Armando’s Finest Quality Meats

Meet the Market.

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There are no vegetarians in the Bacani family. It’s probably better that way—this is the clan behind Armando’s Finest Quality Meats.

Armando Bacani grew up in the meat business in the Philippines and upon moving to Vancouver, started working at a butcher shop in the West End. Eventually, he purchased it. “We did something very crazy: we bought a shop, and I bought a book so that I could relearn the meat cutting here in North America,” he says from behind his shop counter. “When I came here 45 years ago, I noticed the cows still have four legs, so I thought, ‘It can’t be that difficult!’ However, I knew then that in North America the style of cutting is a little different than it is back home, so that’s why I bought a book: to relearn the meat cutting.”

The West End shop carried on for a bit, but operations eventually moved to the North Shore, and finally to the Granville Island Public Market, where Armando’s Finest Quality Meats has happily flourished for years. “This is the market,” Bacani says, emphasizing “the” to drive home his point. “We were fortunate to move into this market. It’s been a good ride.” Armando’s is all about the best meat—everything from Canada Prime beef, to Japanese Wagyu, to Berkshire pork, to wild boar. Need a Thanksgiving turkey? Maybe a Sunday roast, or some simple house-made sausages to snack on? They’ve got it all.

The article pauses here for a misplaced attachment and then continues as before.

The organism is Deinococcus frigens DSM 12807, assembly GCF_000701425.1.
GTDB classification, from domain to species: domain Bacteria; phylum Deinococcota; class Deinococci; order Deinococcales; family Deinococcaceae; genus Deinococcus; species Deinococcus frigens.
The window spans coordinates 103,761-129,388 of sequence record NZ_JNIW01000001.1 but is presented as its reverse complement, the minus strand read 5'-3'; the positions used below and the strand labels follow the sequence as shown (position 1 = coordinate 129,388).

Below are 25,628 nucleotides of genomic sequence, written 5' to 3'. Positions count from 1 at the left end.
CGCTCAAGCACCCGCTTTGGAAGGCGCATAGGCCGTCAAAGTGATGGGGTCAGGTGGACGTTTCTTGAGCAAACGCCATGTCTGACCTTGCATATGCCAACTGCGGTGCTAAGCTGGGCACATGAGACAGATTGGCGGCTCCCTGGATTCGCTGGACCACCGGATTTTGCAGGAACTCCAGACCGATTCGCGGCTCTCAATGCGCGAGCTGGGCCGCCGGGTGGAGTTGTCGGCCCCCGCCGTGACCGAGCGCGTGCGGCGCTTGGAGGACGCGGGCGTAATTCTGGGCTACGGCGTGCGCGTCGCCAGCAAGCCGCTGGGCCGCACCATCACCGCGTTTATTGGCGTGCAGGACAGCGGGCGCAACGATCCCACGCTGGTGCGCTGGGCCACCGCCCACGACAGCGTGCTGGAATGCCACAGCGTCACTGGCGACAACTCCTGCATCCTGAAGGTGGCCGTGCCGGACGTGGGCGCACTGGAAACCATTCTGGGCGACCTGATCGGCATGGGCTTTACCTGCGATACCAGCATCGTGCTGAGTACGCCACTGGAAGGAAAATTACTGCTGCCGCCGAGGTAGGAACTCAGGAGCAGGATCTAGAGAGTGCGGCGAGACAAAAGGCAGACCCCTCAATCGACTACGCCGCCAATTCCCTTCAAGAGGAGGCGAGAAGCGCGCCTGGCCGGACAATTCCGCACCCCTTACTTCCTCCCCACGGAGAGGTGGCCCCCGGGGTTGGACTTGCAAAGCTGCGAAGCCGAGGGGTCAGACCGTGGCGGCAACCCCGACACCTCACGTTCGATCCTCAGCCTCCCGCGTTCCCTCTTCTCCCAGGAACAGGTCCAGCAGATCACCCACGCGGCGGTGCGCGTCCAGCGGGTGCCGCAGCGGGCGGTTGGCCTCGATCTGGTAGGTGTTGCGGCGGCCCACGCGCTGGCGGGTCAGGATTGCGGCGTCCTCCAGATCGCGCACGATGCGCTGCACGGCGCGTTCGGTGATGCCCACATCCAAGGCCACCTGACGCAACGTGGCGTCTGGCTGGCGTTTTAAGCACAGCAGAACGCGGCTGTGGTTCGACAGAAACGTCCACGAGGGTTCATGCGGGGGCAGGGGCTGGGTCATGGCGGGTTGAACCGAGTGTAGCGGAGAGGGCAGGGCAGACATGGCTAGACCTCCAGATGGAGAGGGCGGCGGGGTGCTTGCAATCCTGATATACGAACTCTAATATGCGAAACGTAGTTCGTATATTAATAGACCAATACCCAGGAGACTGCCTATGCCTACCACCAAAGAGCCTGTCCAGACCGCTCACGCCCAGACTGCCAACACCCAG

“For us, from the very beginning, we’ve always kept it the same: we would like to put out the best possible shop,” says Bacani. “What I mean by that is not just the quality of the product, but also the service that we back it up with.” Part of that service stems from the fact that this is a family business with two generations at the helm: Bacani, and his son Allan.

“Anybody who’s worked in a family business knows what it’s about: it’s fun, it has its own challenges, and there are certainly opportunities where a family business environment compared to other businesses offers more of a personal touch, and I think customers appreciate that sort of attention,” Allan says. “For me it’s just life. I was born in a box of aprons, so to speak, and I’ve been here all my life. I love it, I enjoy it. It treats me well.” Allan has a child of his own now, a two-year-old girl. It might be too early to say if she will follow in her father’s and grandfather’s footsteps one day, but she is already certainly on the right path: “Right now she likes chicken,” Allan says, before a smiling Armando adds, “We’re making sure she’s not going to turn vegetarian.”


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October 26, 2017